Friday, January 30, 2009

Stuart G. Bennett in Jake Barsha's EUGENE

Caught the new horror flick EUGENE at, of all places, the Palm Springs International Film Festival. Maybe not the ideal place for it to world premiere considering the blue tint in the hair of the average festival-attender. Though the older crowd graciously sat through the gore, then skedaddled before the Q and A.

EUGENE was incredibly intense and absolutely gorgeous-looking. Actor Stuart G. Bennett was sympathetic while playing a lonely, possibly antisocial person on the edge of society trying and failing to fit in and make a connection. It reminded me of MAY, in that it was a character study of a fringe person who was relatable to the audience and made us root for him...right up until the bloody end where the movie felt a lot like A SIMPLE PLAN. A high-quality content freshman effort; well-worth your time and money and not at all like the typical cheap American indy film. It's playing in February at both the San Francisco International Film Festival, and at New Filmmakers New York. Definitely try to catch it.

The gist of the plot is that Eugene lives alone, keeps reaching out to people and getting rejected. Sort of the thesis of CRASH...that we're all alone and self-absorbed aholes in LA unless we violently crash into each other...but with horror results.

We see Eugene in his house, in his volunteer job mucking out horse stalls in exchange for jumping lessons (an amazing scene), on an incredibly awkward date where the object of his affection asks him if maybe he isn't actually gay and doesn't know it yet...Like MAY, these are painful encounters that have a hyper-stylized directing and lighting feel to them that is almost satirical.

Meanwhile, we see a young straight Hollywood couple stuck in poverty, drugs and hustling. Actually, they are the only flaw in the movie...They are not up to the calibre of the movie or Bennett's performance...better actors and some scene trims of the couple would have elevated this film to five star status.

When Eugene decides to explore whether or not he is gay, he picks up the male part of the couple and can't go through with it...plunging him into even darker isolation. The hustler returns home to his girlfriend and they continue to fight about his heroin use, their prostitution, her toddler, to the point that we wonder if they're going to break up or actually move to NYC like she wants.

At the stables, Eugene makes a bad choice totally born out of his personality traits, and accidentally kills a horse he loves. The stable owner berates him and fires him. Back alone again at his creepy house, Eugene phones his only friend, his grandmother, and we learn a startling secret I don't want to spoil, because it's so well done and heartbreaking. Rejected now by everyone, he snaps and begins building something very sinister in his garage.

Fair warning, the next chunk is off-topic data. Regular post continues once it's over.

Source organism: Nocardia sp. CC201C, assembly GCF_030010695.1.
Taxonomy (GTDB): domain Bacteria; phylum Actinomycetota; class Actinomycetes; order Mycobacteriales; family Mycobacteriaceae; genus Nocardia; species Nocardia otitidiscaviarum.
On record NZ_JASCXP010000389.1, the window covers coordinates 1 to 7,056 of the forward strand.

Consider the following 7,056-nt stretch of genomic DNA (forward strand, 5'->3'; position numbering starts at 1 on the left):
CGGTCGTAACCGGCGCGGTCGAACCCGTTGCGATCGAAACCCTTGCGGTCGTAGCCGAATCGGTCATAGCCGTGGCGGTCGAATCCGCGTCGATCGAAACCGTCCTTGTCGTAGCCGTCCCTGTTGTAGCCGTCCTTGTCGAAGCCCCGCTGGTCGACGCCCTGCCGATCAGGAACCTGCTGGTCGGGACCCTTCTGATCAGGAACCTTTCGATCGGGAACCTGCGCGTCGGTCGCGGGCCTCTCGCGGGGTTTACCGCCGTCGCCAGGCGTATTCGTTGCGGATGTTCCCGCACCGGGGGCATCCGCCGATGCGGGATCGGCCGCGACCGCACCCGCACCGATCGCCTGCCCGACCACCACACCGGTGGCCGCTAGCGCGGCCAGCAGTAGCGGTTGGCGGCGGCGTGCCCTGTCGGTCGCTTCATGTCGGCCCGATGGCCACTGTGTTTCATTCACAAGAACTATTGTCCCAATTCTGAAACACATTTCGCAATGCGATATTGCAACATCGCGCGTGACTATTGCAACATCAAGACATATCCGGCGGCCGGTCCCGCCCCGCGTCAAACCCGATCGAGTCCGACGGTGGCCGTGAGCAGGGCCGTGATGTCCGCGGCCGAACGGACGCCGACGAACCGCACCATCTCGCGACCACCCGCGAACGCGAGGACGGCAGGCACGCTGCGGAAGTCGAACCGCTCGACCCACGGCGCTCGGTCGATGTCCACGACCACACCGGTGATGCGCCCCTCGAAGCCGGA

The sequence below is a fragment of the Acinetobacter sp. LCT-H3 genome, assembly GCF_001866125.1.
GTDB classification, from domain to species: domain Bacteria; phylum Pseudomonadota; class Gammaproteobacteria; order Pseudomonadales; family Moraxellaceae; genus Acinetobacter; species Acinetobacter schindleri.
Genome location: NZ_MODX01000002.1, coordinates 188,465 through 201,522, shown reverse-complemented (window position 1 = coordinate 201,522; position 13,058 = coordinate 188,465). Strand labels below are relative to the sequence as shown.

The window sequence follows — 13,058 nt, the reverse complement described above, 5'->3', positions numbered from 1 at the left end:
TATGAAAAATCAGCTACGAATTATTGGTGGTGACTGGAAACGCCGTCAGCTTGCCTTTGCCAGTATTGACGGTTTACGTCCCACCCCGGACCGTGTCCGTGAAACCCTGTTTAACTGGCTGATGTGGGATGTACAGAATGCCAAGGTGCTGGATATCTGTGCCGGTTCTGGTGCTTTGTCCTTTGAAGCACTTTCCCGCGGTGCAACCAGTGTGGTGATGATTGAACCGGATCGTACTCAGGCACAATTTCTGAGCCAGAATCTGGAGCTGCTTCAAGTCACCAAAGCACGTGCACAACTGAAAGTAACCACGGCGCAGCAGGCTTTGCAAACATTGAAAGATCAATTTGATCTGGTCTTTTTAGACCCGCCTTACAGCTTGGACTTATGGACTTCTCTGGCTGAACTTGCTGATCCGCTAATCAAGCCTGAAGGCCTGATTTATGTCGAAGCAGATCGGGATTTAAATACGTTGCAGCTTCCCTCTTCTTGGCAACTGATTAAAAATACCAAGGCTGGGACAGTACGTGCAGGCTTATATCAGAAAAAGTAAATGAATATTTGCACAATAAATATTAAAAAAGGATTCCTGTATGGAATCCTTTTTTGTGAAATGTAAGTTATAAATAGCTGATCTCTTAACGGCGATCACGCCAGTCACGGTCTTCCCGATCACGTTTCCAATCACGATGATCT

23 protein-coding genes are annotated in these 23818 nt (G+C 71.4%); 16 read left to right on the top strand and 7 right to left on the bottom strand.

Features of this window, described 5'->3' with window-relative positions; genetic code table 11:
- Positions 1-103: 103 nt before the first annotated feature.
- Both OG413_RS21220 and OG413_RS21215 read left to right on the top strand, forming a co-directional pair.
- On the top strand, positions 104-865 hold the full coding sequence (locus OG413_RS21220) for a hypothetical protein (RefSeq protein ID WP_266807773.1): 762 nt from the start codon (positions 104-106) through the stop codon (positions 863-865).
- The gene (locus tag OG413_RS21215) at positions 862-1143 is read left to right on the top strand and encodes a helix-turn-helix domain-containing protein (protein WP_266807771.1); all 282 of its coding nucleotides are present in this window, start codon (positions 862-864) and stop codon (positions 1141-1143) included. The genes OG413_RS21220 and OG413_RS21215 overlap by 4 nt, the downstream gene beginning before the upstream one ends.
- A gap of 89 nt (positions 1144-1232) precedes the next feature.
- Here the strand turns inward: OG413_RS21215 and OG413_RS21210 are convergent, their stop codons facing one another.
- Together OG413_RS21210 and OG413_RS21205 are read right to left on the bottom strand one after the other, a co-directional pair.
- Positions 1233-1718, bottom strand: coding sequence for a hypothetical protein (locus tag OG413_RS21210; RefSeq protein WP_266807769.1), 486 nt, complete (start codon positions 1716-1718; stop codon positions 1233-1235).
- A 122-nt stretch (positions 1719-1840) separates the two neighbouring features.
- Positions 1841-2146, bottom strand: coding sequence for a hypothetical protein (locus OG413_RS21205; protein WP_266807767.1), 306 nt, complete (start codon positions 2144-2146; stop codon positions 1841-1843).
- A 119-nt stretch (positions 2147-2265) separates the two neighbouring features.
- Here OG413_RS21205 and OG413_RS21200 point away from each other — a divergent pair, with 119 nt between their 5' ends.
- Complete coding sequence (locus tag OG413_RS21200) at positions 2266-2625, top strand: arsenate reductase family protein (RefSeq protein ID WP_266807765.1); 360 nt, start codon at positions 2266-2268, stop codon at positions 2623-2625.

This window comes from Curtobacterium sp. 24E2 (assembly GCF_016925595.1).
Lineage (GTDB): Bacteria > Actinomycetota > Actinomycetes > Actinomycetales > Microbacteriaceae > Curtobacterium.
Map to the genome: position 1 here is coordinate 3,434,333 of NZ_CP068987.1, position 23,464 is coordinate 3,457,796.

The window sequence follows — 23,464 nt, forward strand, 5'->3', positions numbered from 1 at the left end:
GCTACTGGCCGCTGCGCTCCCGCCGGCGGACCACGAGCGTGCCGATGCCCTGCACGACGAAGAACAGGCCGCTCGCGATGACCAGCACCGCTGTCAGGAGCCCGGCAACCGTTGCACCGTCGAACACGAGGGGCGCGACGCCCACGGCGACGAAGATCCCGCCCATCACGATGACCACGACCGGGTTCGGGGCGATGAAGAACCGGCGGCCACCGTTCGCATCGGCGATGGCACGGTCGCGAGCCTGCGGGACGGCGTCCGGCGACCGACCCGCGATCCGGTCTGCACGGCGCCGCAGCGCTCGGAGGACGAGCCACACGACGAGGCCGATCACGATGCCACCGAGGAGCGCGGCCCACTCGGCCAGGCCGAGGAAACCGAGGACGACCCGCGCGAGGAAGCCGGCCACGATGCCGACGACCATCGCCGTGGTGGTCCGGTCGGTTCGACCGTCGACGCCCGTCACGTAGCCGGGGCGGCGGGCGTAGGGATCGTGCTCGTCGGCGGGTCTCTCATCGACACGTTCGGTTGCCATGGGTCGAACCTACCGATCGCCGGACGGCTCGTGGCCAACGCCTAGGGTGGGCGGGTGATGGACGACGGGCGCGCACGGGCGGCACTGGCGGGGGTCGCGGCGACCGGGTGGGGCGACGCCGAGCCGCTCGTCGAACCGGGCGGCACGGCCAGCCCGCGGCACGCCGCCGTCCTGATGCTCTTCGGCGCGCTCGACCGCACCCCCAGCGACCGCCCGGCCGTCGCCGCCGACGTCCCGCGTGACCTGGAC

With Eugene and the couple at their low points, their worlds collide and Eugene hires them both to come home with him. They get there and make up, having sex in the bathroom with Eugene watching and feeling more alone and confused and asexual than ever. Totally cut off from society. Until he invites them both into the garage to show them what he's been working on and paid them to use...and fans of both horror and psychological thrillers will NOT be disappointed. Nice twist, a comment on society, AND gore.

The festival program billed EUGENE as a "disturbing pyschological thriller", but that's open to's no SAW, but it gets intensely violent at the end. Again, MAY is the best comparison, which should be enough of a ringing endorsement for most gorehounds. To sum up: great script, amazing directing/camera, fresh sets (The LA valley you don't usually see, and cool use of horses), great lead, mediocre supporting actors, solid music, fun well-acted cameo by bassist Zander of THE CIRCLE JERKS. It's a really well done, solid movie. I would totally see it again.

The Q & A was the usual, thankfully with no Hollywood types quizzing about budget, equipment, etc. Stuart G. Bennett was told by one older gentleman that he is going to be a big star, and I have to agree. He had amazing reaction shots and looks great onscreen. No news about what's up next for writer/director Jake Barsha, but they have already been contacted by a bunch of distributors. It was the only American film in competition for the New Visions Award.

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